In the late summer of 2006, I started a project to create a software package for analysis and visualization of astrophysical simulation data.
  The code ultimately came to be called yt, and it currently has somewhere in the neighborhood of 20 contributors distributed across the globe, with over a hundred people on the users' mailing list.  It's free software and open source, and it even has a set of guiding principles.  We wrote a method paper in the fall of 2010 about yt.

yt has grown to handle a wide variety of analysis tasks: halo finding, multi-variate profiling, even some light stellar population synthesis.  Its visualization capabilities have grown, too, and it now comes with a homegrown software volume renderer with a variety of mechanisms to process and output the data.  The backend has mostly been parallelized, and for some tasks it even scales to O(1000) processors.  The development team has grown, and it has an active mailing list and user base.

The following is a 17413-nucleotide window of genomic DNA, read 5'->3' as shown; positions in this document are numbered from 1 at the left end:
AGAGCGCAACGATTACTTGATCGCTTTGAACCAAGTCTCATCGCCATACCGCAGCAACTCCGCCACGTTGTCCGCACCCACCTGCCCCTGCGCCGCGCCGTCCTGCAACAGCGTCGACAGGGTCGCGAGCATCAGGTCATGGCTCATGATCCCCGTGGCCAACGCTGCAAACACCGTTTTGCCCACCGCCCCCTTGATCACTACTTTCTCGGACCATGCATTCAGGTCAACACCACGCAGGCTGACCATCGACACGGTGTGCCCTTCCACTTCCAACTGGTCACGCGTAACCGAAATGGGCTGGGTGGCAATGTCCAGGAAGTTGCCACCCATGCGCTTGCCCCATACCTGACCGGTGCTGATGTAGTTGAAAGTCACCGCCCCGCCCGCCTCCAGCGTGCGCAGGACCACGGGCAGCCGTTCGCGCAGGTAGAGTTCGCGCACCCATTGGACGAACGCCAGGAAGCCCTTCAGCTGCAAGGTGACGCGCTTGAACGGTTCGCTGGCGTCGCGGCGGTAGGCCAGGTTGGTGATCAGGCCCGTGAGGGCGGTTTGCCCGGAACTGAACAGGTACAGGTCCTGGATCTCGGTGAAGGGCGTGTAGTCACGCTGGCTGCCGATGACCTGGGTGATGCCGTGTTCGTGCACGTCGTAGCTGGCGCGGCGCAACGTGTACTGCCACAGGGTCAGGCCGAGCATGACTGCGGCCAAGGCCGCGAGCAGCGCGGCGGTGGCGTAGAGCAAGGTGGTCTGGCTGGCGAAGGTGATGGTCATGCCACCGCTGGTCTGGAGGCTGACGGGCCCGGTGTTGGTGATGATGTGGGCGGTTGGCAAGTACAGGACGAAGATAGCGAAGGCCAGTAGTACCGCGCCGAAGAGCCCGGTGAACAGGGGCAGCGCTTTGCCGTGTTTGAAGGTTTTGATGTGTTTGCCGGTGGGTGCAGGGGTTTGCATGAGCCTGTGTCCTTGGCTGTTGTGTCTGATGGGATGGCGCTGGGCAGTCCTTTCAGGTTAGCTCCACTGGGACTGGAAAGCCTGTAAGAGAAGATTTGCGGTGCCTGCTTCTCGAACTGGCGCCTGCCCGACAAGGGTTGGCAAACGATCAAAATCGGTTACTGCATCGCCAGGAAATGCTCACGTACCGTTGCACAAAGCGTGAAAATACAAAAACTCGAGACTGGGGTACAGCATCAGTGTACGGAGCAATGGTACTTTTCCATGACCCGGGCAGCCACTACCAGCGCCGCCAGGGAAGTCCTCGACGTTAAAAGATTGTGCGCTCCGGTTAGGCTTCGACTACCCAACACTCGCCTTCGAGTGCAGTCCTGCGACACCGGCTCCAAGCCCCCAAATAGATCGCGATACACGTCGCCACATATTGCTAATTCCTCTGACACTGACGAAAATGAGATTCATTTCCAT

I use yt for all of my research -- my entire thesis was written using yt to analyze the data produced by Enzo.  Thanks to the other developers, it's grown to be a lot more than I thought it would be, and we've even extended it to work with other astrophysical simulation codes, like Nyx, FLASH, Ramses, Orion, Chombo, and Tiger.

For more info, including more about its capabilities and how to use it, see the website at .  There you can find a link to the video gallery, the blog, as well as our source code, links to our community, and so on.  We're holding a workshop at the FLASH center in January of 2012; for more info about that, we have a page with registration, and soon videos and curricula..

What I'm most excited about by yt, though, is that it's grown to be a physically-motivated way of looking at data.  Instead of loading up a simulation and throwing away lots of cartesian data, yt will load-on-demand data that has been selected to meet certain criteria: geometric, chemical, kinetic, and so on.  These data containers then get passed around and can be used as sources for chains of analysis.  The entire point is to make it easy to ask complicated questions, and I think it has mostly grown to do so in a capable and intuitive way.

There are a couple places to go to find out more about yt:

Project Statistics by Ohloh